The Evolution of Enterprise Java


Zallinger’s “March of Progress” from wikipedia.

I’ve been part of the Java ecosystem for long enough to see and be part of every Java EE / J2EE release to date. I still have a Forte SynerJ box-set somewhere – we claimed it as the first fully integrated J2EE 1.2 App Server and IDE – that was around 1999 and I was part of Sun for every subsequent release up to Java EE 5.

With the final votes in for Java EE 6 and with the year and decade coming to an end – it seems a fitting time to look back and see how far the Java EE platform has evolved :

  • J2EE 1.2 (1999) – announced just short of 10 years ago was the first attempt to create an umberalla specification to cover some existing web-tier, messaging and data access technologies (JDBC, Servlets, JTA, etc.) as well as the new middle tier technology – EJBs.
  • J2EE 1.3 (2001) – was from my recollection the first broadly adopted and deployed version, it added Connectors (a standard way to connect to back-end ‘legacy’ systems), some rudimentary support for XML Web Services and a pluggable security layer. EJBs got a major overhaul.
  • J2EE 1.4 (2003) – added JMX, a gaggle of specs. to support Web Services (JAXR, JAX-RPC). I think around this time – everyone had written their first App. using EJB’s and had learned that combined with CMP (Container Managed Persistence) they weren’t exactly getting the productivity boost they were hoping for. I think J2EE 1.4 was the “Vista” of Enterprise Java – over-engineered and ultimately underwhelming.
  • Java EE 5 (2006) – A name change and some new hope – mandatory XML deployment descriptors gave way to annotations, persistence took a lesson from the de-facto ORM solution – Hibernate. There was an alternative to, ahem, RPC-style Web Services with the inclusion of JAX-WS.
  • Java EE 6 (2009) – It’s been a while in the making and had a bad start but after ten years I think we now really see the start of a cohesive platform with a common programming model via CDI (JSR-299) and many of the criticisms leveled at the platform have been answered.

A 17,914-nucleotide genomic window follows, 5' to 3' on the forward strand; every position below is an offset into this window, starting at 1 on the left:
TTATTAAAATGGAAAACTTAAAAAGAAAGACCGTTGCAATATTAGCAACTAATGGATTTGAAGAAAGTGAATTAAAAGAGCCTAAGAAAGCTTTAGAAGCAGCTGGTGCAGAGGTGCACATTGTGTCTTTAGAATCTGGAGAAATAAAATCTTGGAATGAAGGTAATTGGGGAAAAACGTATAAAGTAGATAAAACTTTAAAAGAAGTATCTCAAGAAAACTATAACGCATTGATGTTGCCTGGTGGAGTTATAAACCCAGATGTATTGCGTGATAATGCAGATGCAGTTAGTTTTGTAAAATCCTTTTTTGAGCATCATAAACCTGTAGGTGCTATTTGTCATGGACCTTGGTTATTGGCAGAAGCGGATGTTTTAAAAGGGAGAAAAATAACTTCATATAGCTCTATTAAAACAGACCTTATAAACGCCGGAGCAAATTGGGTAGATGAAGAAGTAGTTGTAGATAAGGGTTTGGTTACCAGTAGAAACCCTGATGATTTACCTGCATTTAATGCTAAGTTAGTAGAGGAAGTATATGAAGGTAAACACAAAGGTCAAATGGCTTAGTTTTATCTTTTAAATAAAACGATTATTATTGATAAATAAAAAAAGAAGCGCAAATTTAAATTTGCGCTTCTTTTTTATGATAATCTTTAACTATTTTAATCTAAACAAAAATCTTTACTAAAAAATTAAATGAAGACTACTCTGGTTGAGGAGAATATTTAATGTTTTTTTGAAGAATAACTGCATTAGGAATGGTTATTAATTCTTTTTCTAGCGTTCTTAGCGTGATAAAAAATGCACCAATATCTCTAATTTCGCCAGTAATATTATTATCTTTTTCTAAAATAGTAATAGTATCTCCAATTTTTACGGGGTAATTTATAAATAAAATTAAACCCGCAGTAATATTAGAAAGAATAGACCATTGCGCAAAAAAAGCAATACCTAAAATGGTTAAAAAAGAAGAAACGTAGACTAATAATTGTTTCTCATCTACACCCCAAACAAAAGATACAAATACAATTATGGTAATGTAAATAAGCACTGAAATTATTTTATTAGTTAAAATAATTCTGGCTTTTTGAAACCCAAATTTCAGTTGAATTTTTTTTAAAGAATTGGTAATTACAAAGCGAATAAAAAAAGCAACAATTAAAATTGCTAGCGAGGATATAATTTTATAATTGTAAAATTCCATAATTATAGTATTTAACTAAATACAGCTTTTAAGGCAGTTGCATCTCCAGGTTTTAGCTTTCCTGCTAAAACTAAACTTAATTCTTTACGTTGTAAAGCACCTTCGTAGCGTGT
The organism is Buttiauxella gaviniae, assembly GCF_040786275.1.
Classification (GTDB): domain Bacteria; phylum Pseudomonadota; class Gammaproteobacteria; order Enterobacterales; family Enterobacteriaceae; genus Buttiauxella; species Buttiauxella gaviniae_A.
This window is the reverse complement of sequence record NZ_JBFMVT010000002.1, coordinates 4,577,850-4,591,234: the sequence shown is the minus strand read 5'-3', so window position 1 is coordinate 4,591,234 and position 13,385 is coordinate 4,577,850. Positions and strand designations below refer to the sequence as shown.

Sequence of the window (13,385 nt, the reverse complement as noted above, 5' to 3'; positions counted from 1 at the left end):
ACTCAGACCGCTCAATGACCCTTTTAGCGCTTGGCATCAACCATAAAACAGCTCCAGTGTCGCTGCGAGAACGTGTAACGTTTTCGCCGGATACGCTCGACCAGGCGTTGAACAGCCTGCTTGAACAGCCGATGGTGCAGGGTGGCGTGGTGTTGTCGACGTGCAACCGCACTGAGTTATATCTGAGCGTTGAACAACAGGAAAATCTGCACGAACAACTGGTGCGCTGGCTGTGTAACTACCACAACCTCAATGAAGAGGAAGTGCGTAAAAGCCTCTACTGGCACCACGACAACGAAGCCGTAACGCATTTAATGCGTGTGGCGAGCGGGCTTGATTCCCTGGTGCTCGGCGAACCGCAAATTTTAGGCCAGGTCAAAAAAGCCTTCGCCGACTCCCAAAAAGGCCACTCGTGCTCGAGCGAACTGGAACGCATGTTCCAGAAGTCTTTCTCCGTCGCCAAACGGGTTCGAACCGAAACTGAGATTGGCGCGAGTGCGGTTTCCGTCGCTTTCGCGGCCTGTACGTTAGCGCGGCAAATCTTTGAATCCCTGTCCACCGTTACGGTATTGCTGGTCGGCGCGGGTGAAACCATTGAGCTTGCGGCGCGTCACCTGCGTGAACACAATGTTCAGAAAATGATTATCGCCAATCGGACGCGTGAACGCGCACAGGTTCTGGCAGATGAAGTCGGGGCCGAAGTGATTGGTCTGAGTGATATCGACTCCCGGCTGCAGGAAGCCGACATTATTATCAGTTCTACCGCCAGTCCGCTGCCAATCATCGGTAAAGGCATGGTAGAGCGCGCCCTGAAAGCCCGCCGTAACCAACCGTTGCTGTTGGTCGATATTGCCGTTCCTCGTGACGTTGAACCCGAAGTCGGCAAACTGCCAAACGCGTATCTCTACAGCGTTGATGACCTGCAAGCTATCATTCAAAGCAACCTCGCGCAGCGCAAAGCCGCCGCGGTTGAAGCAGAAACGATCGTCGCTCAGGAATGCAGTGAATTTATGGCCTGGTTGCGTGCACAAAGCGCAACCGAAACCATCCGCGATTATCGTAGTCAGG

Java EE 6 also defines the new Web Profile – this is essentially a slimmed-down EE focussed on web applications. I think it’s much more than that – I think it’s an opportunity to really redefine the Enterprise Java platform and shed some of the legacy APIs. While the backward compatibility that EE dictates has been good – it’s also contributed to some bloat in the platform.

It’s interesting to see how the size of the Java EE spec. has changed over the years (assuming size of the spec. is a reasonable indicator of complexity)

  • J2EE 1.2 weighed in at just 140 pages;
  • J2EE 1.3 added about another 25% (174 pages);
  • J2EE 1.4 increased it by almost 40% (246 pages)
  • Java EE 5 actually bought the page count down by 10%;
  • and the last draft of the Java EE 6 spec. I read only added about 6% (236 pages) – despite some pretty major enhancements.

Despite several rounds of consolidation and various acquisitions – vendor support has remained impressive. There were 18 J2EE 1.2 certified servers, and even seven years later there were still 13 (for Java EE 5). I’d be surprised if there weren’t at least 10 vendors supporting Java EE 6 at some point – even after Oracle has assimilated BEA and Sun.

Despite its huge adoption, Java EE and the process by which it is defined (the JCP) has drawn a lot of criticism. Releases have often fallen short of expectations, been perceived as overly complex or taken too long to deliver; but despite the criticisms nobody can deny that Java EE has been a huge success. Java EE is not just a specification – its grown into an entire category of the software industry. I can think of no other technology that has bought so many competing vendors together to define such a broad and widely use platform.

I’m sure the JCP isn’t perfect and I’m sure vendor politics gets in the way of progress from time to time and Sun’s stewardship of Java hasn’t been flawless but step back and try to imagine what our industry would be like without an open and collaborative Java ecosystem. It will be interesting to see whether Oracle take a different approach (as they’ve suggested in the past) when they become the new stewards of Java. Let’s hope hey continue to encourage collaboration and diversity.

The various expert groups that define the Java platform is not, as many suggest, completely controlled by big vendors. My own company Red Hat is not an industry behemoth, there are divisions and offices within companies like IBM and Oracle that are bigger than Red Hat and JBoss, the middleware business unit of Red Hat is only a part of the entire company. Despite that – Red Hat has demonstrated yet again it’s willingness to punch way above it’s weight and has had an influence on Java EE disproportionate to it’s size. Congratulations to Gavin King, Pete Muir, Sacha Labourey. Emmanuel Bernard, etc for tirelessly pushing for simplicity in the EE platform.

JBoss AS 6 Milestone 1 is out and includes some of the key Java EE 6 features. Releases seem to be coming pretty frequently so you’ll see more EE 6 feature appearing over time.

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